Detective Comics #267 (May 1959): First Appearance of Bat-Mite. Click for values
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Record sale: $3,400
Minimum value: $30

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With Detective #267, DC introduced, well, um, ahhh, OK, they introduced Bat-Mite.

It seems that Bat-Mite was a nameless imp from another dimension who had idolized Batman from afar, and finally decided to visit his hero in Gotham, much to Bruce Wayne's chagrin.

Bat-Mite was a tiny and strangely androgynous man-child in a poorly-fitting, poorly-sewn imitation of a Batman costume, and his adulation led to his hindering the Dynamic Duo more than helping them.

Detective Comics #298 (December 1961): First Appearance of Clay-Face

Detective Comics #298 (December 1961): First Appearance of Clay-Face. Click for values
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Record sale: $2,200
Minimum value: $10

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Batman and Robin Defy the Menace of Clayface! So says the cover of Detective #298.

Matt Hagen, better known as Clay-Face, makes his first appearance here, although his origin would be better fleshed-out later.

Detective Comics #328 (June 1964): Death of Alfred

Detective Comics #328 (June 1964): Death of Alfred. Click for values
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Record sale: $2,550
Minimum value: $5

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Somehow, in Detective #328, Alfred gets it into his head that he's a crime fighter, and gets himself captured by the notorious Tri-State Gang.

Batman and Robin go to rescue him, and get captured as well. They all manage to escape, of course, but in all the confusion, Alfred saved the Dynamic Duo from being crushed by a ton of falling rocks, pushing them out of the way just in time, and taking the brunt of the rocks himself.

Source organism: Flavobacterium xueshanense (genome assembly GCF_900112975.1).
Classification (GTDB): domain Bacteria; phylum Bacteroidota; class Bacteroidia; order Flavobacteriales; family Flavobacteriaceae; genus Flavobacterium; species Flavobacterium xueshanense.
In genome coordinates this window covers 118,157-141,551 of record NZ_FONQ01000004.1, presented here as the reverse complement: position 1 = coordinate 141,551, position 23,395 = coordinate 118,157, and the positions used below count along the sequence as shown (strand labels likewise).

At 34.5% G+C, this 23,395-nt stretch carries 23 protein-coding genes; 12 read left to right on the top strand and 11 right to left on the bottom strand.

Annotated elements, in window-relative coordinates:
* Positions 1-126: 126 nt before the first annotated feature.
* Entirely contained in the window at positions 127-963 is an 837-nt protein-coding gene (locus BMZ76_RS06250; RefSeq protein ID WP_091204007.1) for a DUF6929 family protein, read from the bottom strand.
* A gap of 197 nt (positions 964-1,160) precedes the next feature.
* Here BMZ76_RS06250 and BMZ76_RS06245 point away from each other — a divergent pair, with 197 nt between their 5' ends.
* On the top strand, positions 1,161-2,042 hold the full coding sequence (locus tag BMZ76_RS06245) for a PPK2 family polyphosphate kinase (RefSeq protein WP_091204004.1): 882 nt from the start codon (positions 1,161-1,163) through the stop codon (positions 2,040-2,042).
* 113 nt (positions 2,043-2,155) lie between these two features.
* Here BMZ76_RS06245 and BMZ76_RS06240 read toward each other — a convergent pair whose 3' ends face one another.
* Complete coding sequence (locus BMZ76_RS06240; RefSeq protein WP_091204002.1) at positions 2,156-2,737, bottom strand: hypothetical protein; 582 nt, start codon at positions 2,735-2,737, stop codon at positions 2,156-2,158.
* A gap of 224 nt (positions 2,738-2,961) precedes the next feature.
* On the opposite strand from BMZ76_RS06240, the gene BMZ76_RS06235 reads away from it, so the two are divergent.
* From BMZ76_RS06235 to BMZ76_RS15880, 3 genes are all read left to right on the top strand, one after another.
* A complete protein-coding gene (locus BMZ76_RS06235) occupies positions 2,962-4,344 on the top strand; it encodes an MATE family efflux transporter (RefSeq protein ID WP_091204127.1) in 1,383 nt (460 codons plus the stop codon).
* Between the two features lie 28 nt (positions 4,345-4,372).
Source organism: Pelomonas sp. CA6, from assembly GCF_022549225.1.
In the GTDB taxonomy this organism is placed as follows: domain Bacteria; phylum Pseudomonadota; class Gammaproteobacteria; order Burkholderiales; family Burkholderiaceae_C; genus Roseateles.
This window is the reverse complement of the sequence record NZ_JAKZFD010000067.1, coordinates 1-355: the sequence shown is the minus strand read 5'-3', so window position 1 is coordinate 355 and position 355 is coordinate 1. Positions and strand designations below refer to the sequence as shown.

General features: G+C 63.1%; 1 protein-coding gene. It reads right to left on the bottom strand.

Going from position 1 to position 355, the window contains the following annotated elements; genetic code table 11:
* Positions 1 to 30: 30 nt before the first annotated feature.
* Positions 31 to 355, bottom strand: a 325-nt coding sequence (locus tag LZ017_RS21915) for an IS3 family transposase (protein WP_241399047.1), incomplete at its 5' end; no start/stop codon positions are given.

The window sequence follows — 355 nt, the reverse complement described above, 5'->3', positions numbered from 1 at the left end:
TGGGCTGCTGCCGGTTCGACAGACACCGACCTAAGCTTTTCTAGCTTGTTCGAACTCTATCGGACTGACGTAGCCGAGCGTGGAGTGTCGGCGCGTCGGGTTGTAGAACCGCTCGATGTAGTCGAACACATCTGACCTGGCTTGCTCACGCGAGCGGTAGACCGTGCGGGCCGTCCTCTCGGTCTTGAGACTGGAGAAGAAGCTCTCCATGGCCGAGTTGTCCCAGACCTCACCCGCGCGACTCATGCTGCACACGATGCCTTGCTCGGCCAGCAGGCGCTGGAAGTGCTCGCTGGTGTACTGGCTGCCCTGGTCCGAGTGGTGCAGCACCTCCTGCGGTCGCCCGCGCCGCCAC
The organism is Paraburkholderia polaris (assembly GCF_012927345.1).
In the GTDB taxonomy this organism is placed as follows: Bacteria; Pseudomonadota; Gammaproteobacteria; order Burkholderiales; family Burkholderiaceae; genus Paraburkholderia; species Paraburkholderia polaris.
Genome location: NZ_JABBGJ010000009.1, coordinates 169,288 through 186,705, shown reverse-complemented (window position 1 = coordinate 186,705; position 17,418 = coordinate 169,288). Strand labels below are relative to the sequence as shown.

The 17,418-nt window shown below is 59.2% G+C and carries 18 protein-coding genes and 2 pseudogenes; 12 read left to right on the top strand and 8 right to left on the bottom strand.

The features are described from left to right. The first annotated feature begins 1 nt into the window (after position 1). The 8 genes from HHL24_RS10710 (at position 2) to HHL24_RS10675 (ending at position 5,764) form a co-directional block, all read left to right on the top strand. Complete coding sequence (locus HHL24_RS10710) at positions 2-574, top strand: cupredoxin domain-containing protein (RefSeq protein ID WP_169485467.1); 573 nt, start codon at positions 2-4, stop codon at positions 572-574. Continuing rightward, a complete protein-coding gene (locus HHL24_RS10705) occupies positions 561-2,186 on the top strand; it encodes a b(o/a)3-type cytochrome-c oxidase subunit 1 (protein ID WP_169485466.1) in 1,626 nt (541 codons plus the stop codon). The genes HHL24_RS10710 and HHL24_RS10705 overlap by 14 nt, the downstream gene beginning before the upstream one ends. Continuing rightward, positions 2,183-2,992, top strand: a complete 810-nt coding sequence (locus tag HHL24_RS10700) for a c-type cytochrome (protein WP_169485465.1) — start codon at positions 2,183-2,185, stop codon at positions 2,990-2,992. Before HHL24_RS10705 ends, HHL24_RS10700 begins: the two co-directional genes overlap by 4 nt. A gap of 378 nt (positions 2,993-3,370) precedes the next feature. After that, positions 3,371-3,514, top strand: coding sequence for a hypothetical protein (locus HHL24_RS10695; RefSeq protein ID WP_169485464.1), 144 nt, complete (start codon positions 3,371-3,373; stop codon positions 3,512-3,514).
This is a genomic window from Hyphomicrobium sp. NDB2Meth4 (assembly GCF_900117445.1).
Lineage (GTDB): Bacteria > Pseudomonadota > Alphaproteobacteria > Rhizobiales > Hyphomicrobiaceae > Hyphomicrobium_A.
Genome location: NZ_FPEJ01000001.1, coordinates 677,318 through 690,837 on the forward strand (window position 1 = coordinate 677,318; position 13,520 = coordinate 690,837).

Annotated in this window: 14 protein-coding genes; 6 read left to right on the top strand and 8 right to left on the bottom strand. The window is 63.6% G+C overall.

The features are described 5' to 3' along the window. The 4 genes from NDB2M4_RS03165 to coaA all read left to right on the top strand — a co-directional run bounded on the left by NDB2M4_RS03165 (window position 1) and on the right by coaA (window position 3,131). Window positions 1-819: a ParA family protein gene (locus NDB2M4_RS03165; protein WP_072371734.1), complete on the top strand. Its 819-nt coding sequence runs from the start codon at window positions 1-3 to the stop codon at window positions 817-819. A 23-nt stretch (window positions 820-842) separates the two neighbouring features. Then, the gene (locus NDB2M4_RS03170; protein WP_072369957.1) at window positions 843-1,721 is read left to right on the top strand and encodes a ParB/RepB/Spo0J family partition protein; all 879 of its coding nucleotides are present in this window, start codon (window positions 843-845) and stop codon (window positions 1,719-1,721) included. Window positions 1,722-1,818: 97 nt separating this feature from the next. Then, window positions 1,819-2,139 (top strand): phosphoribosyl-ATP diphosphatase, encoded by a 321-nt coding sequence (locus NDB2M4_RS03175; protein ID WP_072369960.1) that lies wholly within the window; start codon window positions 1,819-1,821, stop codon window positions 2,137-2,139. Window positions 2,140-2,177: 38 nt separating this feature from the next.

Later, we would find out that he was merely "nearly dead," and was found, hovering on the brink of oblivion, by physicist Brandon Crawford, who somehow dug Alfred out and took him away without anyone noticing, and then treated him with a special kind of radiation in an attempt to cure him.

Detective Comics #359 (January 1967): First Appearance and Origin of Batgirl

Record sale: $18,000
Minimum value: $100

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Now we're talkin'! Batgirl, aka Barbara Gordon, is a Silver Age creation that had true staying power, although in various forms that did not always involve a bat in any way.

In Detective #359, Jim Gordon's daughter Babs was on her way to a policemen's charity masquerade ball, it seems, and made herself a "Batgirl" costume in honor of her father's close associate and Gotham's #1 hero.

Batgirl has gone on to feature in the New 52 and other stand-alone projects.

Detective Comics #400 (June 1970): First Appearance of The Man-Bat

Detective Comics #400 (June 1970): First Appearance of The Man-Bat. Click for values
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Record sale: $2,600
Minimum value: $10

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And the Silver Age starts to evolve into the Bronze Age a bit early here, as Neal Adams and Frank Robbins introduce the world to the Man-Bat with Detective #400.

Featuring an astounding and iconic Neal Adams cover, this issue straddles the old and new.

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Links to Other Detective Comics Price Guides

  • Detective Comics #1 - #10
  • Detective Comics #11 - #20
  • Detective Comics #21 - #30
  • Detective Comics #31 - #40
  • Detective Comics #41 - #50
  • Detective Comics #51 - #60
  • Detective Comics #61 - #70
  • Detective Comics #71 - #80
  • Detective Comics #81 - #90
  • Detective Comics #91 - #100
  • Detective Comics #101 - #110
  • Detective Comics #111 - #120
  • Detective Comics #121 - #130
  • Detective Comics #131 - #140
  • Detective Comics #141 - #150
  • Detective Comics #151 - #160
  • Detective Comics #161 - #170
  • Detective Comics #171 - #180
  • Detective Comics #181 - #190
  • Detective Comics #191 - #200